The video game exposure quickly led to work with other pop culture icons. Carnevale has become an integral piece of the online marketing efforts of VH1, leading the Web design for a long list of the channel's signature brands, including Best Week Ever and the Hip Hop Honors. Country Music Television is also a client.

With these, he has found it beneficial to remind clients that Grand Rapids is in the same time zone as New York, he jokes. Coincidentally, he is only a few years removed from the East Coast himself.

After graduating with a degree in industrial design from the DesignSchool at CarnegieMellonUniversity, Carnevale returned to Grand Rapids and worked briefly at a local industrial design firm, where he worked on automotive and medical furniture projects for Prince Automotive and Steelcase, respectively.

He then took a position at classic New York City firm Henry Dreyfuss Associates, the design shop responsible for the Honeywell thermostat and most of the standard telephone models of the 20th century. He worked on a number of high-profile projects there for clients such as Kodak and Boeing, and when the firm decided to relocate to New Jersey, he opted to return to West Michigan

He began working as a contract industrial designer in 1998, later incorporating as Median Group. He soon added interactive and Web design to his portfolio, something he had offered as a service while in college.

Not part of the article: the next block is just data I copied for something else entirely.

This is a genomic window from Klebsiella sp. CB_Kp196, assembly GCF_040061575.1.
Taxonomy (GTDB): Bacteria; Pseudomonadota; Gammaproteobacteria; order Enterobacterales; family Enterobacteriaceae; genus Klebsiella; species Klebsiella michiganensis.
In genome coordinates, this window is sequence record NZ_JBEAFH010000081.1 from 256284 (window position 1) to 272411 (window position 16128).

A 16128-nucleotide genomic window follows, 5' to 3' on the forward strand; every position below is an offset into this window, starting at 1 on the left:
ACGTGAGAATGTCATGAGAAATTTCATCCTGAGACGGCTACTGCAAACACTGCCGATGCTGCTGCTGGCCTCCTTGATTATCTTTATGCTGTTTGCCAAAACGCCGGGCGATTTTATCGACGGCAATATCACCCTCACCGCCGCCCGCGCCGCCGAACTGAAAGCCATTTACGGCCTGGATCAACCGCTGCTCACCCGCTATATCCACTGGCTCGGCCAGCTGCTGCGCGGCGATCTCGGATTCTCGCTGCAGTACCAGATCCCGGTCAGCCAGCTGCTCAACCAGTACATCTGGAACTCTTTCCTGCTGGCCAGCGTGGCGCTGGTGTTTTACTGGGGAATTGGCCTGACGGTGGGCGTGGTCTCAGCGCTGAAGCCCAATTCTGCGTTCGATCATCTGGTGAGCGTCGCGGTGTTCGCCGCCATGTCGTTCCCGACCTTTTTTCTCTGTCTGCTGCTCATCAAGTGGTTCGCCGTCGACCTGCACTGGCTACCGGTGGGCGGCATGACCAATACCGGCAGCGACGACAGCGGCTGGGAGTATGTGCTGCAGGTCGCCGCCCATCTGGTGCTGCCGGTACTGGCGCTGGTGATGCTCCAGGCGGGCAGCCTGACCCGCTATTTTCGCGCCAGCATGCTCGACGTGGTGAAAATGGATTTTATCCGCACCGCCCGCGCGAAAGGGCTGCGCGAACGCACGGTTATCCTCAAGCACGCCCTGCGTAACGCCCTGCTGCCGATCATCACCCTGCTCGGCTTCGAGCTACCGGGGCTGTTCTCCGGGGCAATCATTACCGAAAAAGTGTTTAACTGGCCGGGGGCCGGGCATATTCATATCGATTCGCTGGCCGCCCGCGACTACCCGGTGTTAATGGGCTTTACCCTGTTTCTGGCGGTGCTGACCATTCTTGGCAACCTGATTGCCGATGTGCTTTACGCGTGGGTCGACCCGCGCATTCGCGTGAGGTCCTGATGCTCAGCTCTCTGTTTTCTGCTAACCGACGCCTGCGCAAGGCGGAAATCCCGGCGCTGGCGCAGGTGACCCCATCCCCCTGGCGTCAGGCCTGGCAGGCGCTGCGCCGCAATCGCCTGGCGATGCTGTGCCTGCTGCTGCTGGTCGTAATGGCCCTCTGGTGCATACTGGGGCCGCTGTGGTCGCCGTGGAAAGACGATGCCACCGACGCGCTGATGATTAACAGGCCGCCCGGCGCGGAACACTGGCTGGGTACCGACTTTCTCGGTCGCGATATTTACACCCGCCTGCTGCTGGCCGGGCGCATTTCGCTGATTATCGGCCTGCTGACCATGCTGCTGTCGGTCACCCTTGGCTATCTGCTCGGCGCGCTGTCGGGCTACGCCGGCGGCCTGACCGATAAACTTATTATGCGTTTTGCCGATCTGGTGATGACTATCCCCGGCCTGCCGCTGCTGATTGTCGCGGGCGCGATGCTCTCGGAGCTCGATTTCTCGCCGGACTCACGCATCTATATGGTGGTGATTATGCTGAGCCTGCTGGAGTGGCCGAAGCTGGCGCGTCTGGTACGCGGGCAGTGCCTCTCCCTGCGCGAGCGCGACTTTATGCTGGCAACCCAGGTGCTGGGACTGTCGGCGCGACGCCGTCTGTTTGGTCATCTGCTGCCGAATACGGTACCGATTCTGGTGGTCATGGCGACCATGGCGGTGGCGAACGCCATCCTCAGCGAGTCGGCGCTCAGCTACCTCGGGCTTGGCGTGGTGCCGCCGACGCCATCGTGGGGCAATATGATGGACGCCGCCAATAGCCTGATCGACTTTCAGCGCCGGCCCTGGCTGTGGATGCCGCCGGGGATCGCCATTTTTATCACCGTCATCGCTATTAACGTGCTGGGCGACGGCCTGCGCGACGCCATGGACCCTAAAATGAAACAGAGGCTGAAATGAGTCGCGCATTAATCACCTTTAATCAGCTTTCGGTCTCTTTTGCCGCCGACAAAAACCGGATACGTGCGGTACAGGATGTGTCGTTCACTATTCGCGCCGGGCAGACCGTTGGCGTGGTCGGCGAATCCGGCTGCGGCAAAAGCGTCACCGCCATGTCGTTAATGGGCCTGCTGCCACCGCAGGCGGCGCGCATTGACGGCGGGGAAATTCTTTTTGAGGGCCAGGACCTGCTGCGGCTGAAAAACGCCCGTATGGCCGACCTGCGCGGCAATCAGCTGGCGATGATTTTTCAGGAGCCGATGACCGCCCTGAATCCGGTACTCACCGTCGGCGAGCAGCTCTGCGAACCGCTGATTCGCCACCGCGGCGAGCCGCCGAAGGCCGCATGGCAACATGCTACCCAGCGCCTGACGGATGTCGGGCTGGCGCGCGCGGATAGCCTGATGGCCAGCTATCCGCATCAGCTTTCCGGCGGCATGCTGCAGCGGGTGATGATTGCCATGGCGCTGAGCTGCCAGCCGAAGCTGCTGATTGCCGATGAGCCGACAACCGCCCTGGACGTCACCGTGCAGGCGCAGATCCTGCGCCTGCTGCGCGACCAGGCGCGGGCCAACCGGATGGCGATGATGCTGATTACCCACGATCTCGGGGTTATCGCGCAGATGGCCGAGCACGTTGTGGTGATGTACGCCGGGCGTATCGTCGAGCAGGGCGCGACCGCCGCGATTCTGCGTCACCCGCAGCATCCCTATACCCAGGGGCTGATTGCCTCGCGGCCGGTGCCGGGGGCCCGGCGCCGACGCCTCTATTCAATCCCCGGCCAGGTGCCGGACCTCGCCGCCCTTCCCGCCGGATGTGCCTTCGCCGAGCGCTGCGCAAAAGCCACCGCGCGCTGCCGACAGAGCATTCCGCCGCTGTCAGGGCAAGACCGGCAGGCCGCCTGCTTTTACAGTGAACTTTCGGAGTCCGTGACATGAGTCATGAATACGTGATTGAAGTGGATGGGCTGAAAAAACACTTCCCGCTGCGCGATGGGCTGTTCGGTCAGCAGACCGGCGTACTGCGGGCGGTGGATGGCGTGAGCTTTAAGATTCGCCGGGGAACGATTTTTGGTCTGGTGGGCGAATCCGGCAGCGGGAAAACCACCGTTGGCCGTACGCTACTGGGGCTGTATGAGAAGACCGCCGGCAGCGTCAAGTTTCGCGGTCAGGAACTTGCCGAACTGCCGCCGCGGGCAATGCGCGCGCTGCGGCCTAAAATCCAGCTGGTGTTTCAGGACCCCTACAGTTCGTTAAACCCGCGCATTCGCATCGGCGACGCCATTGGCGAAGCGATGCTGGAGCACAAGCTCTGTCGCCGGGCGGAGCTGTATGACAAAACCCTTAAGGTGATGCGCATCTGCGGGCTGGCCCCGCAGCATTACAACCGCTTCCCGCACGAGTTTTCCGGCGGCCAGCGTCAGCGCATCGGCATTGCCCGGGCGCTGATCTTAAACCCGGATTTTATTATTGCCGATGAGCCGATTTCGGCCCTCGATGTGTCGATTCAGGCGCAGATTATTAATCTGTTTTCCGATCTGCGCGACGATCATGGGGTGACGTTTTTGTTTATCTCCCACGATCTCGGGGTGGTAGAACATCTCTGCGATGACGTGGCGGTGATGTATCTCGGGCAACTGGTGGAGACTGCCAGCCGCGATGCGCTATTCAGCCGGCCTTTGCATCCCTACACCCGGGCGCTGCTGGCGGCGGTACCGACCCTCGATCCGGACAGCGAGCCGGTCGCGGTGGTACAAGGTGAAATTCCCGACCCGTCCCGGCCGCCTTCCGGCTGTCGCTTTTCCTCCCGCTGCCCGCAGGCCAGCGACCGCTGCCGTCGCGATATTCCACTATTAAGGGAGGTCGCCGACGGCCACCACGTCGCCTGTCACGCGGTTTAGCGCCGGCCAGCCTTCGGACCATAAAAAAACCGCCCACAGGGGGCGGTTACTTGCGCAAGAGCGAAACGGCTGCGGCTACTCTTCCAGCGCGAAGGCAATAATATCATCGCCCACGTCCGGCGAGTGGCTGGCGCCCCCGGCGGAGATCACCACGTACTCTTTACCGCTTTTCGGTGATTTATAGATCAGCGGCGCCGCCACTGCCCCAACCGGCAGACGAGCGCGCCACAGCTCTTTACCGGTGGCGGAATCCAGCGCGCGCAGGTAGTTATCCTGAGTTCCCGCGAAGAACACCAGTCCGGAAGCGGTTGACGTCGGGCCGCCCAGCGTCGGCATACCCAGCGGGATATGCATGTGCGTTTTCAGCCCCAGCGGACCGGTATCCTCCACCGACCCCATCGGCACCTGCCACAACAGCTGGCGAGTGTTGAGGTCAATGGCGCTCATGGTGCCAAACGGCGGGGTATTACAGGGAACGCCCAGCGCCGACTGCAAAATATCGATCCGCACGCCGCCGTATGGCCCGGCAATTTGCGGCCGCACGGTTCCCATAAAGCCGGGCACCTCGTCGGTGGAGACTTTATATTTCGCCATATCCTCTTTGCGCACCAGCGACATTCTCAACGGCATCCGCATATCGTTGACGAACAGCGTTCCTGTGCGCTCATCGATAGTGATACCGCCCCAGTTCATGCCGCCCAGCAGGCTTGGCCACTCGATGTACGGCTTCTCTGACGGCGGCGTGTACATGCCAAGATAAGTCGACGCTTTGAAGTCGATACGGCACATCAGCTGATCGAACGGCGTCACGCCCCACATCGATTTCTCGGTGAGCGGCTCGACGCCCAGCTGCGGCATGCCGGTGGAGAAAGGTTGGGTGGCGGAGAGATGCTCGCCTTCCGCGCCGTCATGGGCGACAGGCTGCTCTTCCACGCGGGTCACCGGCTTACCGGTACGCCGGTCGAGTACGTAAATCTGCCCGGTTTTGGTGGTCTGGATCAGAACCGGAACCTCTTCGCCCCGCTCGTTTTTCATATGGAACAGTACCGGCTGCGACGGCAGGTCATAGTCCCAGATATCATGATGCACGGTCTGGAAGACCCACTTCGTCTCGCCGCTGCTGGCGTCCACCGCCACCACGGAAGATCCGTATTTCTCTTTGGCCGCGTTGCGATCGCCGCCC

"It was fun to be part of the Web back then; it was really a growth period," said Carnevale. Shortly after, a friend suggested him to Rockstar for the Rhymerator project, and the industrial design aspects have since taken a backseat to the two-dimensional work.

Last year, Median Group became Carnevale ID. The ID is ambiguous, representing interface, information, industrial, international and identity design, which Carnevale collectively refers to as use-experience design. This year, the firm moved into a new studio at

560 Fifth St. NW

He attributes his jack-of-all-trades mentality to a portion of college spent studying in Italy

"Italian industrial designers are typically architects by education," he said. "There is less of a mental barrier between disciplines. An architect is just as capable of doing graphic design as industrial design — a very unified method."

Carnevale is not much of a gamer himself, confessing a lack of time to devote to the hobby. He feels that the most significant aspects of the field won't be its growth as an entertainment medium, as evidenced by Grand Theft Auto, but in the ability of companies to leverage the complicated interfaces of video games for business applications.

"You have a whole generation that has grown up as experts in these interactive environments, with maps and multiple things happening on screen, controllers with all these buttons that do different things," he said. "Now imagine poring through a ton of sales data, an overwhelming amount of data, recognizing that you can use these multiple dimensions and time-based displays."

Several firms have approached Carnevale to create such an application, including Pfizer's New York operations. He used the hypothetical example of a traffic management application. The same screen could represent average speed in a sector, traffic density, problem spots and other data points, with users manipulating and accessing all of these sets simultaneously.

"It's really exciting what we can do in terms of representing complex data," he said. "It's an interesting crosspollination."